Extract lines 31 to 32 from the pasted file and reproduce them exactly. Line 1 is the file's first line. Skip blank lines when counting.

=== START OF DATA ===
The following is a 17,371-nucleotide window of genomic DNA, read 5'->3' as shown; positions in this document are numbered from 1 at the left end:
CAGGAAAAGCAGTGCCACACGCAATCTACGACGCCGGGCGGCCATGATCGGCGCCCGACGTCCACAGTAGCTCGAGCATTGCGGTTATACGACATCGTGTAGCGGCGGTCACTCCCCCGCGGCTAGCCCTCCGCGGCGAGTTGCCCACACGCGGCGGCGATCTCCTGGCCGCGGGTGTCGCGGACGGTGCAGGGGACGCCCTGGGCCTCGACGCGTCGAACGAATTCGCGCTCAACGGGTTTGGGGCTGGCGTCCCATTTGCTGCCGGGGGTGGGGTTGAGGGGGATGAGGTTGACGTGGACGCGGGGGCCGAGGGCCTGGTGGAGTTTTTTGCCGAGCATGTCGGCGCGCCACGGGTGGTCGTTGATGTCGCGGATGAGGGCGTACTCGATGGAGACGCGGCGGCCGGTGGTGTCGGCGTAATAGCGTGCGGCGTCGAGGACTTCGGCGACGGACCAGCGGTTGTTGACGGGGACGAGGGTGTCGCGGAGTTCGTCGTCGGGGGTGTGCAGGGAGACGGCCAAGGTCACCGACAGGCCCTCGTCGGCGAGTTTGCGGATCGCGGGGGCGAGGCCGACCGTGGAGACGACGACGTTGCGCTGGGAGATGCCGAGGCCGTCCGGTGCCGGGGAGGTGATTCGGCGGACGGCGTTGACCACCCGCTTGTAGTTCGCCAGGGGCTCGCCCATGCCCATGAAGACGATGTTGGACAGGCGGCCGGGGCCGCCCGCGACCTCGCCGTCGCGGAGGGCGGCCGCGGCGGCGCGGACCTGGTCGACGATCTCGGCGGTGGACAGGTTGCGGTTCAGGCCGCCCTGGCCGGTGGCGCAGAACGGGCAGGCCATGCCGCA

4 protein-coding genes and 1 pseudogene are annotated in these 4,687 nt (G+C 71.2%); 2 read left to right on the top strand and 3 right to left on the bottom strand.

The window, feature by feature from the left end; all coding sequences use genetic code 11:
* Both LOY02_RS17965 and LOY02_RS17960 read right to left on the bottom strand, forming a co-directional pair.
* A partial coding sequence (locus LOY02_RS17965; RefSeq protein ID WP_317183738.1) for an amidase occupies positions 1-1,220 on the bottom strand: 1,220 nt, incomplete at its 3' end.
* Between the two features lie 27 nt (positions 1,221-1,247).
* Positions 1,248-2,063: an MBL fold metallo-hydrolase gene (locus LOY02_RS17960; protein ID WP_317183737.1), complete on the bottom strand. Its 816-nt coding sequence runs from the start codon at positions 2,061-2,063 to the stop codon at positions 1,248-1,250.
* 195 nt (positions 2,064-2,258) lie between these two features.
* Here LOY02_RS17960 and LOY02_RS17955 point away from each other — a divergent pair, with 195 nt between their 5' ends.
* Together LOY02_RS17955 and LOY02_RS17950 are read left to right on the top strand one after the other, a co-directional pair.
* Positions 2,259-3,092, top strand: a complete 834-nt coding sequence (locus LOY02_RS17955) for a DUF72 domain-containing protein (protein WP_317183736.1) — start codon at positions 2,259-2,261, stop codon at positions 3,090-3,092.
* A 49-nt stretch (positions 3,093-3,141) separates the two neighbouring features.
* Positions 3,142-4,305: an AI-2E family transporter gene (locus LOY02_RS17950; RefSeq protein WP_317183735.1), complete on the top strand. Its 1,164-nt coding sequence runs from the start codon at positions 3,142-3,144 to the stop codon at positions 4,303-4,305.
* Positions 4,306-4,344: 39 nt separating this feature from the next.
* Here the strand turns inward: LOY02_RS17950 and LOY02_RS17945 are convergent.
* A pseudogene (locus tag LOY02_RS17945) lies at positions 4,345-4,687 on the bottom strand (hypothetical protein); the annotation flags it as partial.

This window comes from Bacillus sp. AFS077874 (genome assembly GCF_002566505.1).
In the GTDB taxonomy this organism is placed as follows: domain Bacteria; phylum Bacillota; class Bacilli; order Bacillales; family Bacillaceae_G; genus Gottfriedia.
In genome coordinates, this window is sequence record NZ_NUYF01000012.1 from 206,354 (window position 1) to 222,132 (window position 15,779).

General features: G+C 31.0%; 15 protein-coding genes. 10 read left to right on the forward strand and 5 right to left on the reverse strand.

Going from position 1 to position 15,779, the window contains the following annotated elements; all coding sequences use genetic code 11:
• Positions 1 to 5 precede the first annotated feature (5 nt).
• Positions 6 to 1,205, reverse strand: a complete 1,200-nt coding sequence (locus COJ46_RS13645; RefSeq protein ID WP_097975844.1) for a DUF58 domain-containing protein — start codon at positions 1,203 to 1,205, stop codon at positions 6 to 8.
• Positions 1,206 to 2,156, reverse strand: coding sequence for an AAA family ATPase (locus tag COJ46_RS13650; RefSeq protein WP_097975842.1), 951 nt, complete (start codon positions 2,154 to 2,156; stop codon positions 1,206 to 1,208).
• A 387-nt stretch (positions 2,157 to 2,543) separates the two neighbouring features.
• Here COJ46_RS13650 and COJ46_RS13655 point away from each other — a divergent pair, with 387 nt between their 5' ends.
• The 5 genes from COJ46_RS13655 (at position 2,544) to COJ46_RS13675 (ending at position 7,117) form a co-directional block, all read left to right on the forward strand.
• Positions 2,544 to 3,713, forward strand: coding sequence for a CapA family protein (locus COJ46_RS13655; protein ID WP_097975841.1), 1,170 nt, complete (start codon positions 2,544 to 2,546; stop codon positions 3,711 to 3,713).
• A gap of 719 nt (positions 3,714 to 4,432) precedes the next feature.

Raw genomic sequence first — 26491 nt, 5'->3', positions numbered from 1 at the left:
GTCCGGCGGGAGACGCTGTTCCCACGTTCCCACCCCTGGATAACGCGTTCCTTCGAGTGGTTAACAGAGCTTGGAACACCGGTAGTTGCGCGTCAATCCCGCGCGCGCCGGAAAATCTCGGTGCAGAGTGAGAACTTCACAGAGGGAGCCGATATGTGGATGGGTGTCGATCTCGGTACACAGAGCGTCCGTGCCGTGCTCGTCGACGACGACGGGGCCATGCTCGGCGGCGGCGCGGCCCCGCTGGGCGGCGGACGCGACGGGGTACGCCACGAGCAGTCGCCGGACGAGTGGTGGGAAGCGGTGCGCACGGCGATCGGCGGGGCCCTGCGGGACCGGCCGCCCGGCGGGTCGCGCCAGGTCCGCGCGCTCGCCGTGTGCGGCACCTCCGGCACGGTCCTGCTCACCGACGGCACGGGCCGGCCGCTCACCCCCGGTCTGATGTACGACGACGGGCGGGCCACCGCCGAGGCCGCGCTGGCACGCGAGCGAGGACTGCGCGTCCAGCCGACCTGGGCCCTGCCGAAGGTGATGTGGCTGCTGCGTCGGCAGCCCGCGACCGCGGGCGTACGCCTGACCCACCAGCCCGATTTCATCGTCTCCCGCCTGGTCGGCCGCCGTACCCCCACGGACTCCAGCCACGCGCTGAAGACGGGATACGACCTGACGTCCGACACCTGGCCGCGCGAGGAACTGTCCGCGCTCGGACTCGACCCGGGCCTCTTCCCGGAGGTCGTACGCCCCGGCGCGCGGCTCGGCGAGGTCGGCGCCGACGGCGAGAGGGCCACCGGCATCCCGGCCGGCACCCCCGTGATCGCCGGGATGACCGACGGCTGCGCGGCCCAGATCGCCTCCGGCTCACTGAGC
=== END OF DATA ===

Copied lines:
Raw genomic sequence first — 26491 nt, 5'->3', positions numbered from 1 at the left:
GTCCGGCGGGAGACGCTGTTCCCACGTTCCCACCCCTGGATAACGCGTTCCTTCGAGTGGTTAACAGAGCTTGGAACACCGGTAGTTGCGCGTCAATCCCGCGCGCGCCGGAAAATCTCGGTGCAGAGTGAGAACTTCACAGAGGGAGCCGATATGTGGATGGGTGTCGATCTCGGTACACAGAGCGTCCGTGCCGTGCTCGTCGACGACGACGGGGCCATGCTCGGCGGCGGCGCGGCCCCGCTGGGCGGCGGACGCGACGGGGTACGCCACGAGCAGTCGCCGGACGAGTGGTGGGAAGCGGTGCGCACGGCGATCGGCGGGGCCCTGCGGGACCGGCCGCCCGGCGGGTCGCGCCAGGTCCGCGCGCTCGCCGTGTGCGGCACCTCCGGCACGGTCCTGCTCACCGACGGCACGGGCCGGCCGCTCACCCCCGGTCTGATGTACGACGACGGGCGGGCCACCGCCGAGGCCGCGCTGGCACGCGAGCGAGGACTGCGCGTCCAGCCGACCTGGGCCCTGCCGAAGGTGATGTGGCTGCTGCGTCGGCAGCCCGCGACCGCGGGCGTACGCCTGACCCACCAGCCCGATTTCATCGTCTCCCGCCTGGTCGGCCGCCGTACCCCCACGGACTCCAGCCACGCGCTGAAGACGGGATACGACCTGACGTCCGACACCTGGCCGCGCGAGGAACTGTCCGCGCTCGGACTCGACCCGGGCCTCTTCCCGGAGGTCGTACGCCCCGGCGCGCGGCTCGGCGAGGTCGGCGCCGACGGCGAGAGGGCCACCGGCATCCCGGCCGGCACCCCCGTGATCGCCGGGATGACCGACGGCTGCGCGGCCCAGATCGCCTCCGGCTCACTGAGC